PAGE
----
My day starts with a routine that I’ve shared with Alex the Bird for almost 10 years — since Alex the Bird came into my life. I throw on some clothes, come into the kitchen, and brew some coffee, often reciting the mantra “Coffee is the most important thing” — a phrase that Alex the Bird still hasn’t picked up. While the coffee brews, I prepare Alex’s scrambled egg in the microwave. I cut up half of the egg and give it to Alex in a little dish atop her cage. Then I settle down at the table with my coffee and my laptop or iPad and enjoy the very first cup of coffee for the day while catching up on Twitter or writing a blog post — like this one.
(When I was home in Wickenburg or Phoenix with my dog Jack and then Charlie, the routine also included letting him out for his morning pee, putting a scoop of food into his dog dish, and topping off his water. He’d get half of Alex’s egg, then wait around Alex’s cage for the pieces of egg that dropped and gobble them all up. But those days are apparently gone for good, so it’s best not to dwell on them.)
The routine is pretty much the same when I live in the Mobile Mansion in Washington. After all, coffee is the most important thing.
Enter Penny the Tiny Dog. Or Tiny Puppy right now. Her routine is a bit different. After her morning pee, she comes in and cleans up after Alex the Bird’s scrambled egg droppings. And then she comes to me where I’m invariably sitting at my desk and starts jumping up on me. She wants to play.
Of course, I’m just getting started on my coffee. Not even half of it is gone. I’m not ready to play. Heck, I’m not even fully conscious sometimes.
A side note here…yesterday, one of my Facebook friends shared one of those images with a message — you know, the kind always floating around Facebook. This one said:
My favorite coffee in the morning is the one where no one talks to me while I drink it.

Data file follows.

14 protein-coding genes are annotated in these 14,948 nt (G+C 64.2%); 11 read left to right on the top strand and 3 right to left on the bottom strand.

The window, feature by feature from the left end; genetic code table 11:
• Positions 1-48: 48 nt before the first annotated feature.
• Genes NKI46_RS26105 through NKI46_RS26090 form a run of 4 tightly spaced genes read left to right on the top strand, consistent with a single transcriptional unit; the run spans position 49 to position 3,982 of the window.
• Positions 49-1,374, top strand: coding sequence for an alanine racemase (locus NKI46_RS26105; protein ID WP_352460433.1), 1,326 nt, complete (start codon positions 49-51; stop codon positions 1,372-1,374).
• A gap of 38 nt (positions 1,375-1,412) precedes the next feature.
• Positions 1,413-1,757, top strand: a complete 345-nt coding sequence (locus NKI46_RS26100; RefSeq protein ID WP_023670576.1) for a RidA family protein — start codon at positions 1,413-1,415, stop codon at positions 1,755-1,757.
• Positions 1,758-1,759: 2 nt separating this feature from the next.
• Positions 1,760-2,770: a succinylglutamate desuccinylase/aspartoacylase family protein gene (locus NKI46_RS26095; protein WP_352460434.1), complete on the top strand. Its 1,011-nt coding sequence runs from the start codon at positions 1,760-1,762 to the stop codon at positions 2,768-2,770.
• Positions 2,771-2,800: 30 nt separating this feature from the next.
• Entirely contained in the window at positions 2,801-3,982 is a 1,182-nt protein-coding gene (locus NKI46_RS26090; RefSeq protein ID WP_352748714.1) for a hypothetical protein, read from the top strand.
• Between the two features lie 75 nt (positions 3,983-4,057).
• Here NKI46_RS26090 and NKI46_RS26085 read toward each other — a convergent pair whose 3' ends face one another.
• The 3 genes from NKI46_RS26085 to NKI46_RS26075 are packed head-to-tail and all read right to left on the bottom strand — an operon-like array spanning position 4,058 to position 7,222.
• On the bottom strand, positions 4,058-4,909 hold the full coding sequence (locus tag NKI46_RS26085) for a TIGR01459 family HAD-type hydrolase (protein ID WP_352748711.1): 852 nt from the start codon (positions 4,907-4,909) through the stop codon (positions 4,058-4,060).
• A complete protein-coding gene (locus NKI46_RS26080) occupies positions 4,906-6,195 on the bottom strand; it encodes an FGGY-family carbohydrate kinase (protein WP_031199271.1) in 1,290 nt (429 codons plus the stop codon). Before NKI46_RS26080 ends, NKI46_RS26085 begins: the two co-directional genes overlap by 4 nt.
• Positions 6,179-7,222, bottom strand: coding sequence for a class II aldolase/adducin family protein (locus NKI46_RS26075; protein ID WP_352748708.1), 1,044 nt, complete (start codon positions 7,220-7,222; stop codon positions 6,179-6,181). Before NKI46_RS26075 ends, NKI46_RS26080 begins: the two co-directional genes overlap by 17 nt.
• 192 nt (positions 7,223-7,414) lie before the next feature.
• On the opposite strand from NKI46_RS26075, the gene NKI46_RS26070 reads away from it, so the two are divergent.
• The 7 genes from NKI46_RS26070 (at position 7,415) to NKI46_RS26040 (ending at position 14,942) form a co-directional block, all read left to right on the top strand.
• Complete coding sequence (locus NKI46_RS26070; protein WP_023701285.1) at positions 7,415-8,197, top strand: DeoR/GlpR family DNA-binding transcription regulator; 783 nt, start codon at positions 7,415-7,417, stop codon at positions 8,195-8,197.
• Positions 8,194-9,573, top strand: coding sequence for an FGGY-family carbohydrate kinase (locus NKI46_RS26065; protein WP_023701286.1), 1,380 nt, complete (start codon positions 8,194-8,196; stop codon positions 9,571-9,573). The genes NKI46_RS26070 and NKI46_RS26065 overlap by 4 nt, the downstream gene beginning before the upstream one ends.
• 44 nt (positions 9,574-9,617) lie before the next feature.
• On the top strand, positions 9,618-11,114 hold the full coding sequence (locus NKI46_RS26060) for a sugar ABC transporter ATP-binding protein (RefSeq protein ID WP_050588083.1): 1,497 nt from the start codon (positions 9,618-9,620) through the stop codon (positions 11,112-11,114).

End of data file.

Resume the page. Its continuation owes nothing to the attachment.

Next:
My reply was:
Mine is the one where a tiny dog doesn’t jump all over me for attention while I’m drinking it.
The solution is to distract her with something more interesting and rewarding than me rolling around on the floor with her. And that solution involves a beef soup bone and some peanut butter.
I bought the bone at the supermarket about a month ago. It didn’t take her long to eat the marrow out the ends. The bone is nice and dry and kind of clean. The holes on either end go in pretty deep. Sometimes she still plays with it.
I bought the peanut butter to bait the mousetraps. I don’t really like Skippy because it has sugar in it and I don’t think peanut butter should have added sugar. And although I like peanut butter, sometime over the past 10 years or so I’ve developed a sort of allergy to it; after eating it, I just don’t feel quite “right.” I switched to cashew butter, which is harder to find but very tasty. Of course, it’s not on my diet, so I don’t have any around for me or the mice. So I went to the supermarket and bought the smallest, cheapest jar of peanut butter they had. It turned out to be Skippy. I don’t care about feeding sugar to the mice.
One day, on a whim, I put a bit of peanut butter in each end of the bone and gave it to her. I was rewarded with about 15 minutes of peace and quiet to finish my coffee. Afterwards, she found something else to keep her busy.
Now it’s part of our morning routine. When she’d done cleaning up after Alex and she starts jumping up on me to play, I prepare the peanut butter bone and give it to her. I can then enjoy my coffee in peace.
The only problem is, she’s getting really good at licking that peanut butter out of the holes.